Chapter 5: Roadmap to the Rest (A Comparative Framework)

Who's In and Who's Out
Functions, Institutions, Systems
Functions, Institutions, Systems
Functions, Institutions, Systems
The Judiciary as a Branch of Government
Bicameralism—Do Two Houses Make a Home?
Degrees of Federalism
Electoral and Party Systems
Type of Government
Recapping
Appendix: Comparative Data Set
Further Reading

Chapter 6: Systems of Government: Parliamentary Options

Components of Parliamentary Government
Majority, Minority, or Coalition
The Government-Formation Process
The Conclusion of a Government and Its Implications
A Closer Look at Coalition Government
Cabinets: Size and Structure
Executive Dominance
References
Further Reading

Chapter 7: Systems of Government (2): Degrees of Presidentialism

Madisonian Presidentialism
Coalitional Presidentialism in Latin America
Semi-Presidentialism
An Exceptional Case: Switzerland
Conclusion
References
Further Reading

Chapter 8: Dividing the State: Federalism and Other Options

Unitary, Federal, Confederal
Components of Federalism
Asymmetrical Federalism
Bicameralism
Amending Formula
Non-federal Options
References
Further Reading

Chapter 9: Who Wants What? The Political Process

Social Cleavages
Ideology: The Role of Ideas
References
Further Reading

Chapter 10: Who Gets In? The Machinery of Democratic Elections

What Is an Electoral System?
Criteria for Evaluating Electoral Systems
Electoral Systems Considered
Electoral Administration
References
Further Readings
Appendix: Electoral System Data

Chapter 11: Who is Heard? Varieties of Representation

Political Parties
Party Systems
Election Campaigns
Organized Interests
Corporatism
Social Movements
Conclusion
References
Further Readings

Chapter 12: The Official Response: Public Policy and Administration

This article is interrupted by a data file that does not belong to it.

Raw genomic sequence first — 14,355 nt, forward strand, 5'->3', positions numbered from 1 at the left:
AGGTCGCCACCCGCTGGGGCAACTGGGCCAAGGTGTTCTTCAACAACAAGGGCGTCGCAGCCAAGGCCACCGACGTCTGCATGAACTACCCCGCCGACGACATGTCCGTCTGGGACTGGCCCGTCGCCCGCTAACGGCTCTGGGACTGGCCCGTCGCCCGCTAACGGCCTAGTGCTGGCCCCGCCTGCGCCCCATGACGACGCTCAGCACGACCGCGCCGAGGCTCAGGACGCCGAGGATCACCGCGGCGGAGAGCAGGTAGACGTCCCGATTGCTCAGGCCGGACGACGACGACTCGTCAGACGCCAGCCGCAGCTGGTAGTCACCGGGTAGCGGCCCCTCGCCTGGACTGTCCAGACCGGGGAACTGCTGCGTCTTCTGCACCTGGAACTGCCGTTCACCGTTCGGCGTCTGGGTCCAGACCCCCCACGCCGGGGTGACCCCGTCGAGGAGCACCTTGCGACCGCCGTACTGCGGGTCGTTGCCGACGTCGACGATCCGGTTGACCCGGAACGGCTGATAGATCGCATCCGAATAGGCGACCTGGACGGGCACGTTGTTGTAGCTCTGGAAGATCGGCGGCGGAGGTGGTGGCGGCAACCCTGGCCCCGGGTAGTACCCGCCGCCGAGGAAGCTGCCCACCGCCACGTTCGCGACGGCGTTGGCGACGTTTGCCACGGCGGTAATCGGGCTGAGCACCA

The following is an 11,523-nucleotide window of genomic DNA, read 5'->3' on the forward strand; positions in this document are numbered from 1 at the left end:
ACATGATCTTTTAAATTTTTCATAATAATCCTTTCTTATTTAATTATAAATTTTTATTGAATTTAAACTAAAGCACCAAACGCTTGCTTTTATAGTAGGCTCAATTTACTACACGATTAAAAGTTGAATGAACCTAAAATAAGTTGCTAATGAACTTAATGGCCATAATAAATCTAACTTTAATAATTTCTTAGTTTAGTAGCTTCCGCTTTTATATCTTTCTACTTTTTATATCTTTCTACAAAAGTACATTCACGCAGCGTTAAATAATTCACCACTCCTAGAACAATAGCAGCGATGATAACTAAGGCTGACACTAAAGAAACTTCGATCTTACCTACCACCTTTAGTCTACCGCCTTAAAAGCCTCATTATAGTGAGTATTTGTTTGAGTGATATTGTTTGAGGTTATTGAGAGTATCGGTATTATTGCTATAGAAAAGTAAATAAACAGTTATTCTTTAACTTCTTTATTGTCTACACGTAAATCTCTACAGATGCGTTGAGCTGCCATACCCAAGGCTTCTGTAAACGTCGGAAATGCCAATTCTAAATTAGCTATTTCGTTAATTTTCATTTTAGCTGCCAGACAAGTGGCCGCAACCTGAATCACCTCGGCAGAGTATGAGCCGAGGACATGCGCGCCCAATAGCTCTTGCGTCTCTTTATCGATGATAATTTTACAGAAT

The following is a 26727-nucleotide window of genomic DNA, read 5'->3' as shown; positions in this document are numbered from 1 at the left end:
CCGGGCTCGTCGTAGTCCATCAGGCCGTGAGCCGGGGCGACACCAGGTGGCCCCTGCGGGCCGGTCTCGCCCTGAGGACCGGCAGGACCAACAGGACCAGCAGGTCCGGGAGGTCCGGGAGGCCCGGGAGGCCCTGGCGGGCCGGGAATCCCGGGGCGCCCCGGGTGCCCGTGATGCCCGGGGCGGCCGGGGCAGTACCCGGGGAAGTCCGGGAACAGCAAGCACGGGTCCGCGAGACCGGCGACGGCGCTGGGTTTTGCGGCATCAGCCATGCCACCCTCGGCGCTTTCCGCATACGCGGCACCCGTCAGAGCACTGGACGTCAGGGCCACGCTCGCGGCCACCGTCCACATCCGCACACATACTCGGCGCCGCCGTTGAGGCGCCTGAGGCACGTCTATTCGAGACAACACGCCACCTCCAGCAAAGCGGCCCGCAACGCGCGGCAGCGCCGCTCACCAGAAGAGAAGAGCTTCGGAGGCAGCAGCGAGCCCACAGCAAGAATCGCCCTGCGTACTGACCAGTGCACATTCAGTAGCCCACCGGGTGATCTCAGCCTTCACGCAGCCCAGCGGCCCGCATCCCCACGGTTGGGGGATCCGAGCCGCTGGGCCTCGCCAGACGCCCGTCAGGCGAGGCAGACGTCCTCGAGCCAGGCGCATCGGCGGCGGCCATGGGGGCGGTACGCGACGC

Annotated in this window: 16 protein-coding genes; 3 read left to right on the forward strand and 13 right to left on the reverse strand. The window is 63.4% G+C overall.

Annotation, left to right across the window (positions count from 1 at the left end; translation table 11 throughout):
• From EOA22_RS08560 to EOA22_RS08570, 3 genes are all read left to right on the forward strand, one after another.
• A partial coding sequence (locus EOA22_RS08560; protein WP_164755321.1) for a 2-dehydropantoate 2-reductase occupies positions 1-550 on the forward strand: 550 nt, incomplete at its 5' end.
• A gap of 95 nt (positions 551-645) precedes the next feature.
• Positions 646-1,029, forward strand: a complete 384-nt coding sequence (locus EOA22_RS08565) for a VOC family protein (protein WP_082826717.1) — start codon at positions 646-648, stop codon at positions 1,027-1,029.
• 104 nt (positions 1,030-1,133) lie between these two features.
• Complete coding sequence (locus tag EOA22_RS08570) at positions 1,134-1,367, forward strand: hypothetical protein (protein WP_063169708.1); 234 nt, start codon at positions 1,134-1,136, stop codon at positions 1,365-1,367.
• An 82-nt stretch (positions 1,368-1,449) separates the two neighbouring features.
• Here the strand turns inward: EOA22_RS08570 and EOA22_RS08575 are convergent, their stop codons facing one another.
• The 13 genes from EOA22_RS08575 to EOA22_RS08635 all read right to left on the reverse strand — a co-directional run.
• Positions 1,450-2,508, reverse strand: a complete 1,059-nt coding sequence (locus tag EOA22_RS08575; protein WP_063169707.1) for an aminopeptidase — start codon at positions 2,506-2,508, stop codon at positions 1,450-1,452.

Two Theories about Public Policy
Who Does What: Examining the Policy Cycle
Types of Policy
The Bureaucracy
References
Further Reading

Chapter 13: The Rule of Law in Practice: The Justice System

The Nature of Law
The Legislative Process
Direct Democracy
Private Law
Administrative Law
Court Systems
Rights
Judicial Review
Automatic Justice?
References
Further Reading

Chapter 14: Governing in an Age of Decline? Social and Economic Policy

The Nature of Capitalist Market Society
Classic Liberalism and Laissez-faire
Models versus Reality
The Reform of Market Capitalism
The Welfare State
The Age of Deficit and Debt
Going Forward
References
Further Reading
Appendix: Economic Statistics

Glossary
Index
With timely examples and data, and exemplary conceptual illustrations, the fourth edition offers a solid foundation in the discipline, making it a 'keeper' for beginning scholars.

Carol Dauda, University of Guelph

I strongly recommend [this book] to anyone who wants an engaging theoretical introduction to the study of politics.

Jonathan Rose, Queen's University

The fourth edition of Politics maintains the unique theoretical scope and depth of previous editions, while presenting the material in a cleaner and more accessible manner. An excellent introduction to the discipline of political science.

James Farney, University of Regina